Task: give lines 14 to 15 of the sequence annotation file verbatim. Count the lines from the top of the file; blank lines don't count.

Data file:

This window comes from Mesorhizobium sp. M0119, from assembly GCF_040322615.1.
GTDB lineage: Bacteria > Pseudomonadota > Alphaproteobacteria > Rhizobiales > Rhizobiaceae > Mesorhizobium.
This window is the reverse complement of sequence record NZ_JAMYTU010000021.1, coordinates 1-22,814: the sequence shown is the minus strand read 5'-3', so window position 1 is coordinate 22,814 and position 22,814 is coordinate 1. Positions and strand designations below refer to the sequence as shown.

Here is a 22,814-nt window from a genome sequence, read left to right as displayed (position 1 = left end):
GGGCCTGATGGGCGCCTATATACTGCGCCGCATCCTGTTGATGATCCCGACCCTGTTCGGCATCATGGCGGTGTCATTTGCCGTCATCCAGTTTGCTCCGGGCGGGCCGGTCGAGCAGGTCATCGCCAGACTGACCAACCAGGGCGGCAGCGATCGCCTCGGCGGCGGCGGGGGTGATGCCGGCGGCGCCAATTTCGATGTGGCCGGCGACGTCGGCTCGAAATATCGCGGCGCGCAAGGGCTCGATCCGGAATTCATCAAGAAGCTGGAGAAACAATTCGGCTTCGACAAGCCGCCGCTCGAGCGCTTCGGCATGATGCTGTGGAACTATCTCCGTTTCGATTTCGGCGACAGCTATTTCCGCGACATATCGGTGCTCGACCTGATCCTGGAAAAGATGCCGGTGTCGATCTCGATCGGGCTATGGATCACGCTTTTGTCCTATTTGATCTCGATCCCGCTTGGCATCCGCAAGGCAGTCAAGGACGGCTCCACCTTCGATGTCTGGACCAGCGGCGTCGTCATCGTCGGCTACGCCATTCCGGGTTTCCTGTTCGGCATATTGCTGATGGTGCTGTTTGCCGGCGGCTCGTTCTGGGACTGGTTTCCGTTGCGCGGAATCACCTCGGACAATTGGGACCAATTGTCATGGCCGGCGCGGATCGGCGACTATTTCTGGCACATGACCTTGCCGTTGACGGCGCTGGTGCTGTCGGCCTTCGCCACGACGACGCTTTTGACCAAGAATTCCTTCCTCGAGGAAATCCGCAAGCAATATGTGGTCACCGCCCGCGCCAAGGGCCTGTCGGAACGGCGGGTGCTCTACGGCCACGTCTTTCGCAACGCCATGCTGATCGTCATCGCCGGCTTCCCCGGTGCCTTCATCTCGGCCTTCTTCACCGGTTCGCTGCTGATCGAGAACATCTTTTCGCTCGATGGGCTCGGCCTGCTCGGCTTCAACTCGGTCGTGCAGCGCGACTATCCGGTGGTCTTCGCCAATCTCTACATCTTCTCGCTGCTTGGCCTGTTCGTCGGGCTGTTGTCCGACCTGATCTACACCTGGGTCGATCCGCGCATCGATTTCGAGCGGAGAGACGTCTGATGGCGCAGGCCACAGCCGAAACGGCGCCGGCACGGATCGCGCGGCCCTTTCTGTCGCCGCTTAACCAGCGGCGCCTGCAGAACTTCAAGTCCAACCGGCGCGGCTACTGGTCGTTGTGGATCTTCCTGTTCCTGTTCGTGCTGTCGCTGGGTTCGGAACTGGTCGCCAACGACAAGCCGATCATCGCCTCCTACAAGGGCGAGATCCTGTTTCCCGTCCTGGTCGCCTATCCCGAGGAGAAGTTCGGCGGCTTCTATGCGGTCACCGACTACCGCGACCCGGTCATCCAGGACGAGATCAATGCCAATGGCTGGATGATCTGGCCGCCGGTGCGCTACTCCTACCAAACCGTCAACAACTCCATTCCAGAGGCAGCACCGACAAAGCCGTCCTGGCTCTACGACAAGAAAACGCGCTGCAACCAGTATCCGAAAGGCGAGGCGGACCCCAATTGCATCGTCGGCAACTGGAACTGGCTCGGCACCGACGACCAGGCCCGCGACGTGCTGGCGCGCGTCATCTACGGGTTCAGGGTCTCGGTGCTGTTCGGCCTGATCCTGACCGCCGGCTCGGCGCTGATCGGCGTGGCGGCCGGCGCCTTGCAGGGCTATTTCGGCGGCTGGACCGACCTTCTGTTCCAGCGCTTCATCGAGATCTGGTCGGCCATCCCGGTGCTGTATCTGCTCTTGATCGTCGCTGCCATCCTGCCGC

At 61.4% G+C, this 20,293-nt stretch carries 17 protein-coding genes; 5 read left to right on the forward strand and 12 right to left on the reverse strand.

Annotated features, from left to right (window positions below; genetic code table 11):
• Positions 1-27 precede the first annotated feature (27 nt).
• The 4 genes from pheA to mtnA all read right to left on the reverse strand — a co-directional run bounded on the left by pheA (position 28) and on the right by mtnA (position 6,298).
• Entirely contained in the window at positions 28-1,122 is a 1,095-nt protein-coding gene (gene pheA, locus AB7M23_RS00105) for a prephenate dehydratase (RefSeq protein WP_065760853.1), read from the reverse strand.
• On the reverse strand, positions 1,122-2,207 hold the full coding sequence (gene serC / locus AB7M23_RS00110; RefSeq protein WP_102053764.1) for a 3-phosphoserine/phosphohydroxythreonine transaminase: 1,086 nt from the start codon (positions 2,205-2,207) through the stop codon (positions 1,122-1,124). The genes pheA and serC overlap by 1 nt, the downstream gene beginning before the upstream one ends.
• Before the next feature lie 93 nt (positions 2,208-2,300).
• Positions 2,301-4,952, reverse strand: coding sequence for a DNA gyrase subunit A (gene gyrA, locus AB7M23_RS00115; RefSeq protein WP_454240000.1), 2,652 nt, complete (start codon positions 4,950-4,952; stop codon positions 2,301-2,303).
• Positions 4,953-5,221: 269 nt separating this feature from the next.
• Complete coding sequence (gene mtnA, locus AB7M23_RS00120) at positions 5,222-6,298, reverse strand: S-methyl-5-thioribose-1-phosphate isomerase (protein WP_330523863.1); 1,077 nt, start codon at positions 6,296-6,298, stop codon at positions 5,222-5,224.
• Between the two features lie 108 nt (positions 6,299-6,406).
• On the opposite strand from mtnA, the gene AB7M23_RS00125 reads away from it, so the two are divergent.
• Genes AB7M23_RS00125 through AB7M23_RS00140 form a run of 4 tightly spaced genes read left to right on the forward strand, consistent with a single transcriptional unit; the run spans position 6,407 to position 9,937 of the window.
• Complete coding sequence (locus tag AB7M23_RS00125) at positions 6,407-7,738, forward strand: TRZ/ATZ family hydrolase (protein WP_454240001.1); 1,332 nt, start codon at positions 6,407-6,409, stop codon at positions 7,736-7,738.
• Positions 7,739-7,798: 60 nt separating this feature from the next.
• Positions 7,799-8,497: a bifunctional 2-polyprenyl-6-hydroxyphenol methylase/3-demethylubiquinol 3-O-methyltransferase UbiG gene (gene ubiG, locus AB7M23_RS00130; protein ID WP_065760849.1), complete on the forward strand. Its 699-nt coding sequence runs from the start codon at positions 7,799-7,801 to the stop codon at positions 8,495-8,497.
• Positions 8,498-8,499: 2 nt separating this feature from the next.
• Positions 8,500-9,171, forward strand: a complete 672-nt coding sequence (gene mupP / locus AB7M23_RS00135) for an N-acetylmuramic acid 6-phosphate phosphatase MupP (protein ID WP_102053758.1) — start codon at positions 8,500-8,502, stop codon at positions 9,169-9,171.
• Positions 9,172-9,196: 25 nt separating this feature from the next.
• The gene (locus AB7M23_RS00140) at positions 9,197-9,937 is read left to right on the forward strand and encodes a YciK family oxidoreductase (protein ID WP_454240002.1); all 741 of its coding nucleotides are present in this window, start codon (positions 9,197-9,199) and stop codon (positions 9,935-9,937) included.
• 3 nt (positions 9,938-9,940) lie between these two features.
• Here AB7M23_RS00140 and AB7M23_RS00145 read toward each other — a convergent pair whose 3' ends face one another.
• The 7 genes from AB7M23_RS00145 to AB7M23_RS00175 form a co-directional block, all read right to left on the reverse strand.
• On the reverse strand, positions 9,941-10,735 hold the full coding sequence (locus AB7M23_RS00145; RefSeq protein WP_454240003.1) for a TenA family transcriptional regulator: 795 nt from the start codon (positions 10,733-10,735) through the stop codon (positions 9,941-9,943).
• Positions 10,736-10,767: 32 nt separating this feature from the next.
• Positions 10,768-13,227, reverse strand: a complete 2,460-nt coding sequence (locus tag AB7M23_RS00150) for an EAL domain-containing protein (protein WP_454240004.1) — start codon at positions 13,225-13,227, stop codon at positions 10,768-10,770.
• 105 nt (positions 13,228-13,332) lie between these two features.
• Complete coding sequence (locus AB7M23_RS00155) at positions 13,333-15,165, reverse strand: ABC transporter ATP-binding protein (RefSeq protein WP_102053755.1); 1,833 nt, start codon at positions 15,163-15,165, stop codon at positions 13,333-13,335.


• Positions 4,953-5,221: 269 nt separating this feature from the next.
• Complete coding sequence (gene mtnA, locus AB7M23_RS00120) at positions 5,222-6,298, reverse strand: S-methyl-5-thioribose-1-phosphate isomerase (protein WP_330523863.1); 1,077 nt, start codon at positions 6,296-6,298, stop codon at positions 5,222-5,224.